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SEI STILL EMBRACES THE DARK SIDE
I loved Sei Still’s self-titled debut album, out in April 2020, which ranked 4th in my Best Of 2020. Since then, the Mexicans have moved to the home country of Krautrock, Germany, have toured Europe during the autumn (a real pleasure to see their first show in Paris, go see them live, the raw energy is incredible), and are now releasing their second LP, El Refugio, still on Fuzz Club Records.
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Mr. Momo: It is surprising to see 5 Mexican youngsters turn to krautrock, what drove you to form a band playing this type of music?
Sei Still: When Andrés, Lucas, and Mateo started playing and composing what would start to become Sei Still we really got into Neu, Can, Popol Vuh, and many other german bands from the ’70s and we instantly felt related to the way the music was so simple and so complex at the same time. We wanted to try and get to that state of mind through repetition, so by the time Sebastián and Jerónimo entered the band, we started to improvise on really long and open structures and were amazed at the results.
Mr. Momo: Just after your first album came out, you decided to relocate from Mexico to Berlin, can you let us know what were the reasons behind this move?
Sei Still: We thought that we needed to play in front of new audiences and Europe was a really good option to start touring for many reasons. In retrospect, Berlin was kind of a random choice, of course, related to the deep connection we had at that moment with the krautrock movement.
Mr. Momo: “Sei Still” was a very psychedelic album, calm and dreamy, “El Refugio” takes more from new wave / post-punk, more aggressive, more anxious. Your music is not that quiet anymore! What happened?
Sei Still: Well I suppose it had to do a lot with arriving at a new place, where none of us spoke the language, the early breakout of the pandemic, not being able to play live… all of that really put us in an awkward position personally and artistically, so the change was, I think, forced on us. We didn’t want to make the same record twice, we had to explore new music, new influences.
Mr. Momo: What do you want to convey with “El Refugio”?
Sei Still: El Refugio is a very personal work, we mostly work based on sensations and concepts like friendship, despair, or paranoia. We still have this thing with soundscaping.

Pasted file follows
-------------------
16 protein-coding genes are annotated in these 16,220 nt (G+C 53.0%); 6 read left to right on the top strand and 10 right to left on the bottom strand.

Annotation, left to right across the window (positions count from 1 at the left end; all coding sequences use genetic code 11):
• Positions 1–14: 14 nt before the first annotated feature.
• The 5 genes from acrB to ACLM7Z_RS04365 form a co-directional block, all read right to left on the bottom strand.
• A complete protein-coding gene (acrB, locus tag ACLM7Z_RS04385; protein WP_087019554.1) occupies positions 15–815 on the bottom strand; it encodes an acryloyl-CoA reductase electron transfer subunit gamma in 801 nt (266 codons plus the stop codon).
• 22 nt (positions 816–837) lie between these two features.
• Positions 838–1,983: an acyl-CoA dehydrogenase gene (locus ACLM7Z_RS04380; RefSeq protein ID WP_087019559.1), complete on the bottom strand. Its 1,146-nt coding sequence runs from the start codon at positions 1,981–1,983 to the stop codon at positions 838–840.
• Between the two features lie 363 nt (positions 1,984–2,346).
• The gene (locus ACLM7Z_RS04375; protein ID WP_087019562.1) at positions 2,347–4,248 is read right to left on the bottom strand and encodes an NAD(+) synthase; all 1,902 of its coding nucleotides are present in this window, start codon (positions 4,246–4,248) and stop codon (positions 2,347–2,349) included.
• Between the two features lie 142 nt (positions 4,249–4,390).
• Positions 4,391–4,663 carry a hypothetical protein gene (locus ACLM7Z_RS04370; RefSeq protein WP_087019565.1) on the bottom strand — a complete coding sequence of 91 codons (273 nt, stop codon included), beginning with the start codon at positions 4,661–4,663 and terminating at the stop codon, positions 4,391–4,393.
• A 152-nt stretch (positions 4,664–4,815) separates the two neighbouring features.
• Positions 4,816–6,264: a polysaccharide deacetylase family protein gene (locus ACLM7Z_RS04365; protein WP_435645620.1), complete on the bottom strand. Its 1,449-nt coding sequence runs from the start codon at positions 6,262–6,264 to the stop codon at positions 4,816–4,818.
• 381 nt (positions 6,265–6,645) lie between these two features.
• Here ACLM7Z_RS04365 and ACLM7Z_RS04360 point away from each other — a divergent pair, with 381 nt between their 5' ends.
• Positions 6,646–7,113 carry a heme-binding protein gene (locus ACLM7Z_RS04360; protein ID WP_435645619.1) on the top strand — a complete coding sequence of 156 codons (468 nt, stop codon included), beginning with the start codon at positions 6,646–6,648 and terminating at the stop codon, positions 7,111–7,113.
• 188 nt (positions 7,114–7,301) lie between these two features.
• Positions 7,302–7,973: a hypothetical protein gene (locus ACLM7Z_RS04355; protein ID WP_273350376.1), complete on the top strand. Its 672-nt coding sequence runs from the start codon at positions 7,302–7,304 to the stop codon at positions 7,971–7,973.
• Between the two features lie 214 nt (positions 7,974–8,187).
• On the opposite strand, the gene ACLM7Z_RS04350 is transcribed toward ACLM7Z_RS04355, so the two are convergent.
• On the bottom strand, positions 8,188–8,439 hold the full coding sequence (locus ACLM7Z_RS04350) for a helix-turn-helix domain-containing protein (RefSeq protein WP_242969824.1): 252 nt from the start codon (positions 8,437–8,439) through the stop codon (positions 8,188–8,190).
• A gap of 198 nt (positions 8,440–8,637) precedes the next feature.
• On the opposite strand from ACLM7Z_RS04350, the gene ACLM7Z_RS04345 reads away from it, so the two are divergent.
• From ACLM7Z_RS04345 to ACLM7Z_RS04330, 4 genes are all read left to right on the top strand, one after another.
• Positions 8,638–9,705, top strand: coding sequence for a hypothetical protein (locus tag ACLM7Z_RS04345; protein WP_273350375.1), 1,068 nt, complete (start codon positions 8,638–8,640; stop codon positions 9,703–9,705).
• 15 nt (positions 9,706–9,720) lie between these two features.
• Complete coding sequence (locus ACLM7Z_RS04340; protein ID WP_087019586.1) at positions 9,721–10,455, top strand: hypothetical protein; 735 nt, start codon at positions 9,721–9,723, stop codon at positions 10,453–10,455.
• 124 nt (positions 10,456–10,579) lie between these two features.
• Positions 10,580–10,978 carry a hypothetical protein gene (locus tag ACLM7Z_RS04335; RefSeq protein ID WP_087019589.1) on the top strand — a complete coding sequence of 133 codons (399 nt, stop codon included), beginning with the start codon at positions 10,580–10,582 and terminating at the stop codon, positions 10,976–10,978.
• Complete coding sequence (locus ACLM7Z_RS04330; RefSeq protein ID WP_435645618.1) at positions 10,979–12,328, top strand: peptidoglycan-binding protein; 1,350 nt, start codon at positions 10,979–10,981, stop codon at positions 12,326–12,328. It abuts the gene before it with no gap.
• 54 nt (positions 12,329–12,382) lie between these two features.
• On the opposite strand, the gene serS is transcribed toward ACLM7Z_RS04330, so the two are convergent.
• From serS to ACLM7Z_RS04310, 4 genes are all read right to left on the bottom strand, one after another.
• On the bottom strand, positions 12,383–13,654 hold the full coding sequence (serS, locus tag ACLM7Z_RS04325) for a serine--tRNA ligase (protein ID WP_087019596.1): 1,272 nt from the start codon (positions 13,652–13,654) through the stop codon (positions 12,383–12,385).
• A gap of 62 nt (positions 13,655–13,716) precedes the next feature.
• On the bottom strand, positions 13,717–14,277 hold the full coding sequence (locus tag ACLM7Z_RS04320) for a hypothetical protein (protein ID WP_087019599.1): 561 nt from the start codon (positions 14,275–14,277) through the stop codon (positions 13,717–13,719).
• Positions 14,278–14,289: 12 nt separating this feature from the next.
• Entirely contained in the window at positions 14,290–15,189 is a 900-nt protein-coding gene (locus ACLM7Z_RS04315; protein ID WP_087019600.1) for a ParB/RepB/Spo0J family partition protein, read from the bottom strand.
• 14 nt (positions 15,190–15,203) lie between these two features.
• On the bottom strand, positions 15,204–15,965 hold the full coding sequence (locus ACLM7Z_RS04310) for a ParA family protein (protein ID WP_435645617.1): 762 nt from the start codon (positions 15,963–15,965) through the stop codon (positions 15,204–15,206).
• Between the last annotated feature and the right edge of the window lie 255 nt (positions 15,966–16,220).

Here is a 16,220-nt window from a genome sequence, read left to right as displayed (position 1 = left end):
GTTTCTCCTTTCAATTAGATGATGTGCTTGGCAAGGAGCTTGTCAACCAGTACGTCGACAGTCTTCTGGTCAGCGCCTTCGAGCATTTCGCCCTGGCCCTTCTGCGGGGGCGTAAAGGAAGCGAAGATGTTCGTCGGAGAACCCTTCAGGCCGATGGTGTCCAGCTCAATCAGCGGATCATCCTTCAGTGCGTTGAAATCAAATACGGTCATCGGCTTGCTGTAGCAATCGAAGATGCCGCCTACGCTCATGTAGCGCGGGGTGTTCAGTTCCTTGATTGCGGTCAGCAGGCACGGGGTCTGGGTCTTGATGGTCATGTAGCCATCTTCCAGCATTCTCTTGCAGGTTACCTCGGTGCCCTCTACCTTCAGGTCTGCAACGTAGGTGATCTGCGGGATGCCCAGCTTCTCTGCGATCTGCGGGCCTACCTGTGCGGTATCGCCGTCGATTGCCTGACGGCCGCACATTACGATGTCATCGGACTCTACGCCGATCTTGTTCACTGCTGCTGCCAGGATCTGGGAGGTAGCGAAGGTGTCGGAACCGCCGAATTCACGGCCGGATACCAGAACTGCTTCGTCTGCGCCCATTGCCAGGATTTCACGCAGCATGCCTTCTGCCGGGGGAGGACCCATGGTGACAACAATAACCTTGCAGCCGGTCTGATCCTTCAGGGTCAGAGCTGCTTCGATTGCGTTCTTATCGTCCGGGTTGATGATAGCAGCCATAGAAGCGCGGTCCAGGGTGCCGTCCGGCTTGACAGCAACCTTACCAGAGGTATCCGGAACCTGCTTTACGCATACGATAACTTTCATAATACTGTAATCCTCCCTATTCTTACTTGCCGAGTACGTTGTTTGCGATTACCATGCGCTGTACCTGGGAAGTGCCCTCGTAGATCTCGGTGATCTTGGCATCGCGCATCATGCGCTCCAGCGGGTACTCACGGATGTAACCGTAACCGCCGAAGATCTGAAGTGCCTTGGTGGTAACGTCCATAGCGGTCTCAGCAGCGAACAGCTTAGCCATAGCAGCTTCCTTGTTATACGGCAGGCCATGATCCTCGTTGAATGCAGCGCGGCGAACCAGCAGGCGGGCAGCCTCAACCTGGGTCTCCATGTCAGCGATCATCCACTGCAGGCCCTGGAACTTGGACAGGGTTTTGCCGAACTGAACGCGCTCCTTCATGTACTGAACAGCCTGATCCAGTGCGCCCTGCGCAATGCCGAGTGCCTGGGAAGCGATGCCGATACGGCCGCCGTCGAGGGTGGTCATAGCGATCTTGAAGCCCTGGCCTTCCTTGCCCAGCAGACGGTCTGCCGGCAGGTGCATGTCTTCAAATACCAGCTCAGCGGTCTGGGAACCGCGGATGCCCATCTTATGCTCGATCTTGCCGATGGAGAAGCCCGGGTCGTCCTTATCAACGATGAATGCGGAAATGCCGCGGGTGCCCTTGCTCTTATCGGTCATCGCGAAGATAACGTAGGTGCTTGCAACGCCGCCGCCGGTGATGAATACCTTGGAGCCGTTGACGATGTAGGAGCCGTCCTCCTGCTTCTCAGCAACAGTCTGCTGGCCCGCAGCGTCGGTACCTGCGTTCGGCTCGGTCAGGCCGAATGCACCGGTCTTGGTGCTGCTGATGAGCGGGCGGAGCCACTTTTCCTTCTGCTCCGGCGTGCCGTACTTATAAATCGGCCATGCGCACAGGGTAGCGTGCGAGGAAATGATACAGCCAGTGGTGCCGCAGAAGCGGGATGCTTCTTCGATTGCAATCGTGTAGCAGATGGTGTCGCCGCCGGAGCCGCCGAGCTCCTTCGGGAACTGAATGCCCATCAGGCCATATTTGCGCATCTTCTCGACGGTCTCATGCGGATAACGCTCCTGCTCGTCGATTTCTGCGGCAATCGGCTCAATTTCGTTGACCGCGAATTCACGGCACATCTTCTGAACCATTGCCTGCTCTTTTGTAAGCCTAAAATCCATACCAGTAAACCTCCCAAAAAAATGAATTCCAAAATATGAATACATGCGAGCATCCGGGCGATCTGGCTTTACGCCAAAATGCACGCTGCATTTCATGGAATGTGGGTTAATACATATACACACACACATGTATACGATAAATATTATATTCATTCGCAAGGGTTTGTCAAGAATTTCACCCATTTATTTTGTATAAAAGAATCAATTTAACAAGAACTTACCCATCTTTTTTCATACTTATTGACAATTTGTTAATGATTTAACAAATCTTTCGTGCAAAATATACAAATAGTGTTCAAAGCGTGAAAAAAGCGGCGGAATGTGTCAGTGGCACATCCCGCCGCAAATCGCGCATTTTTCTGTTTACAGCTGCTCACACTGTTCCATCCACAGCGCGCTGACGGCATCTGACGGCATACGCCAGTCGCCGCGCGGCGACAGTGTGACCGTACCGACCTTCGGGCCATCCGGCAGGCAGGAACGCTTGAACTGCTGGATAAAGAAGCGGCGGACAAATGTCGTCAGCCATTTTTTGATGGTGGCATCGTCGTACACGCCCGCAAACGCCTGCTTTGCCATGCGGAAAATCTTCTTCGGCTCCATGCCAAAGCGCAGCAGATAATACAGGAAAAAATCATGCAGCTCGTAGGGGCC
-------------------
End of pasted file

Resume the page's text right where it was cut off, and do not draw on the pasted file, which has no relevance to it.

Mr. Momo: You did your first European tour this autumn, how was it, and what did you retain from it?
Sei Still: The tour was an amazing experience for all of us. To see so many people that were interested in what we are doing was a big change for us. I think what sticks is for sure that touring is the best way to travel and to know the cities from the inside out.
Mr. Momo: What’s next for Sei Still?
Sei Still: It’s hard to say what’s really next for us as uncertainty always strikes, but for sure to keep playing and keep making records.
How’s The Sound?
While still marked by motorik rhythmics, El Refugio marks a real evolution for the band, evolving towards more of a new wave / post-punk sound. The songs are shorter, punchier, tougher. There are many more spoken lyrics in Spanish, for the listener’s pleasure. I’m usually not a fan of sung Spanish, but the eerily chanted lyrics with a lot of echo sound unusually compelling.
You can hear the change from the very first moments of the album’s first song “Extraradio”. The bass first comes into play, heavily reverberated, with a sound straight out Joy Division’s darkest songs. Then the guitar comes in, much more metallic than on their first album, a sound that Bauhaus wouldn’t deny. Even the voice is rougher, more aggressive. The second song, “Me Persigue” (“It haunts me” in Spanish) is in the straight continuity, cold, blunt, and obsessive. The pace accelerates a bit on “Exilio” with a very 80’s sound on the drums. Yet there are still some slower songs, like “Soldados Caidos”, “El Peso de la Piel” (which is also the only instrumental song) or “El Refugio”, which give a welcome rest to the overall aggressivity of the album, even if they’re still quite dark. The keyboard and effects are also much more present throughout the album.
Despite their evolution to a style I don’t like as much as I did with their first album, Sei Still is a band I will continue to follow very closely. And if their evolution has taken them to a darker side of music, they surely have not renounced their passion for German music!
Why is this album worth listening to?
- Post-punk with a 2021 sound and production
- Still amazed at what these youngsters in their 20s can deliver
- The rhythmics are still flawless
In what situation should you listen to this album?
On a dark winter night, contemplating the rain dancing below the lights of the city, reflecting on the grey and used pavement.
For Fans Of
Joy Division, Bauhaus, Magazine
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